Sclerotherapy is a fairly safe procedure with few complications.

Temporary side effects

Some side effects that may occur at the site of the injection include:

  • Bruising
  • Raised red areas
  • Small skin sores
  • Darkened skin in the form of lines or spots
  • Multiple tiny red blood vessels

These side effects usually go away within a few days to several weeks. Some side effects can take months or even years to disappear completely.

Side effects that may require treatment

Other complications are less common but may require treatment. These include:

  • Inflammation. This is usually mild but may cause swelling, warmth and discomfort around the injection site. Your doctor may suggest aspirin to reduce the inflammation.
  • Blood clot. A lump of clotted blood may form in a treated vein that may require drainage. Rarely, a blood clot may travel to a deeper vein in your leg (deep vein thrombosis).

    Deep vein thrombosis carries a risk of pulmonary embolism (a very rare complication of sclerotherapy), an emergency situation where the clot travels from your leg to your lungs and blocks a vital artery. Seek immediate medical care if you experience difficulty breathing, chest pain or dizziness, or you cough up blood.

  • Air bubbles. Tiny air bubbles may rise in your bloodstream. These don't always cause symptoms, but if they do, symptoms include visual disturbances, headache, fainting and nausea. These symptoms generally go away, but call your doctor if you experience problems with limb movement or sensation after the procedure.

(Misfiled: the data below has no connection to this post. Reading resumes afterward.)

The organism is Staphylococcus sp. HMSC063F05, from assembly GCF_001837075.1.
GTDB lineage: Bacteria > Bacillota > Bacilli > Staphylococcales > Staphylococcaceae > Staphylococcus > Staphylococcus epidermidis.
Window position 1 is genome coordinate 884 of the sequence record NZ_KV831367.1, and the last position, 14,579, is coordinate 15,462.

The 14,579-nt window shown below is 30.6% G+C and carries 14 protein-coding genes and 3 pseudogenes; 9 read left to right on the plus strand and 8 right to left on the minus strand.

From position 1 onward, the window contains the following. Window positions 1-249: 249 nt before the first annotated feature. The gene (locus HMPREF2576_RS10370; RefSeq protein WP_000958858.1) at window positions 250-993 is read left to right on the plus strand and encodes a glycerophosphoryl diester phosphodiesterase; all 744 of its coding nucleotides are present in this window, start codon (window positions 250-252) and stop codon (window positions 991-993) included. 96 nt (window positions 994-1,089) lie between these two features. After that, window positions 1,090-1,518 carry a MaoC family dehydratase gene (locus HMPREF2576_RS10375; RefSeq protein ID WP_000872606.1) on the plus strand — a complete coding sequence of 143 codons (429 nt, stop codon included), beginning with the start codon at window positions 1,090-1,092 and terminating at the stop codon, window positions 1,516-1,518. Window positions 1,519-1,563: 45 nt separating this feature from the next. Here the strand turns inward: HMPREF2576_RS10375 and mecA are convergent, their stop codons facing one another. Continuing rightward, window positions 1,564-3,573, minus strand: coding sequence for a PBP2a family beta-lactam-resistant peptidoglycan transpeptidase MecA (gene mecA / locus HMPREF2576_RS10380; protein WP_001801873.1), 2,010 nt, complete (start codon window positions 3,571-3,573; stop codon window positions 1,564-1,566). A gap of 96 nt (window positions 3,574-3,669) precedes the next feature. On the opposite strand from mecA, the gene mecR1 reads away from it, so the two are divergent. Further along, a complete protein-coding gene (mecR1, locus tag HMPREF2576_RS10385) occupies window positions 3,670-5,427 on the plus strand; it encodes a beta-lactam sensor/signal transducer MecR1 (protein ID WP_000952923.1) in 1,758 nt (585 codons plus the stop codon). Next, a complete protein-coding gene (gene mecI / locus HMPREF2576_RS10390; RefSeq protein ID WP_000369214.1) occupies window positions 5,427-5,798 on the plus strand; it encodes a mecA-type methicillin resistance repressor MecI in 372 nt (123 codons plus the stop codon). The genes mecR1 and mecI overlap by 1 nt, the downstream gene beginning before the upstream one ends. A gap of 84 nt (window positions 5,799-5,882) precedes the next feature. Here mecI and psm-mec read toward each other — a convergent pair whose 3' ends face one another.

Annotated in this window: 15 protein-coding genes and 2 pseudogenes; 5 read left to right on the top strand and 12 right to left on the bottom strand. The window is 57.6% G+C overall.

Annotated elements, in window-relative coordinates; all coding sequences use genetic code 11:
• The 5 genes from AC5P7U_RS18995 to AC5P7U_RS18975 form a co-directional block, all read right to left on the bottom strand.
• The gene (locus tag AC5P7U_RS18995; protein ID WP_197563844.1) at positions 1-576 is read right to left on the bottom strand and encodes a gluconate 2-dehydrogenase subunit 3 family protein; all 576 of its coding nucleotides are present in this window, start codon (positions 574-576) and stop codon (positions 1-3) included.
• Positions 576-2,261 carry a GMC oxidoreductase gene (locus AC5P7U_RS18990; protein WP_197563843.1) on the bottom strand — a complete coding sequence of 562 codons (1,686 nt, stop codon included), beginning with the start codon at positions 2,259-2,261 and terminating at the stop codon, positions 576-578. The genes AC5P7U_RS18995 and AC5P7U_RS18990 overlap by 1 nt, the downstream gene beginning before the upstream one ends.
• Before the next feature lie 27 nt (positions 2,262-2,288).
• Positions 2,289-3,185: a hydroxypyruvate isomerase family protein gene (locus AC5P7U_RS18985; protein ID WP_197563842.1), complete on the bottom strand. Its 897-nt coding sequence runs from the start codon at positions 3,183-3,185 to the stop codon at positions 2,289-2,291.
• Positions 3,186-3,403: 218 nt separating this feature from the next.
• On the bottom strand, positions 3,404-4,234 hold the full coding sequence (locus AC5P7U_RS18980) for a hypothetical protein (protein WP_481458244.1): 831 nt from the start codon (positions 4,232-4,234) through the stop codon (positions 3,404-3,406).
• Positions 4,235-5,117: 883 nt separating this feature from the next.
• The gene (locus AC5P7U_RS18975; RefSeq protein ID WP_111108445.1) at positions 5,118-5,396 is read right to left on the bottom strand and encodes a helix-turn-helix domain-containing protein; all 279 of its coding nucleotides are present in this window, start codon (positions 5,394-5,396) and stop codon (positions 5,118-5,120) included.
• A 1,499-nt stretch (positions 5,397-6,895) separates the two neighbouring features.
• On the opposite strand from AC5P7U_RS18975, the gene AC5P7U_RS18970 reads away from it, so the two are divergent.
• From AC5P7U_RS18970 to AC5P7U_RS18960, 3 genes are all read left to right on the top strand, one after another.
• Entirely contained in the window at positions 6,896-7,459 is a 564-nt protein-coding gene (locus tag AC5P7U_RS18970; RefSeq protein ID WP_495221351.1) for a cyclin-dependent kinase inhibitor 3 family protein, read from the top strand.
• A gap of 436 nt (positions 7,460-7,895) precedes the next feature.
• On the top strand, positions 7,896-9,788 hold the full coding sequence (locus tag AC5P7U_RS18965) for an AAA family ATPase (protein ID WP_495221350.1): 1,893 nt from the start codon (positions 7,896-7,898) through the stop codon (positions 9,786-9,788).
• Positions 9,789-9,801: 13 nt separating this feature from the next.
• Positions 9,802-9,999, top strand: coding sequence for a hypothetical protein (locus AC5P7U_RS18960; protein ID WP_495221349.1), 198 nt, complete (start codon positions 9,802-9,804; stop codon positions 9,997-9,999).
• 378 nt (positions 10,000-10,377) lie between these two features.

• Allergic reaction. It's possible that you may have an allergic reaction to the solution used for treatment, but this is uncommon.
Jan. 05, 2016
  1. Scovell S. Liquid, foam, and glue sclerotherapy techniques for the treatment of lower extremity veins. http://www.uptodate.com/home. Accessed Nov. 7, 2015.
  2. Goldsmith LA, et al., eds. Treatment for varicose and telangiectatic leg veins. In: Fitzpatrick's Dermatology in General Medicine. 8th ed. New York, N.Y.: The McGraw-Hill Companies; 2012. http://www.accessmedicine.com. Accessed Nov. 7, 2015.
  3. Varicose veins and spider veins fact sheet. National Women's Health Information Center. http://www.womenshealth.gov/publications/our-publications/fact-sheet/varicose-spider-veins.html. Accessed Nov. 7, 2015.
  4. Sclerotherapy of varicose veins and spider veins. Radiological Society of North America. http://www.radiologyinfo.org/en/info.cfm?pg=sclerotherapy. Accessed Nov. 7, 2015.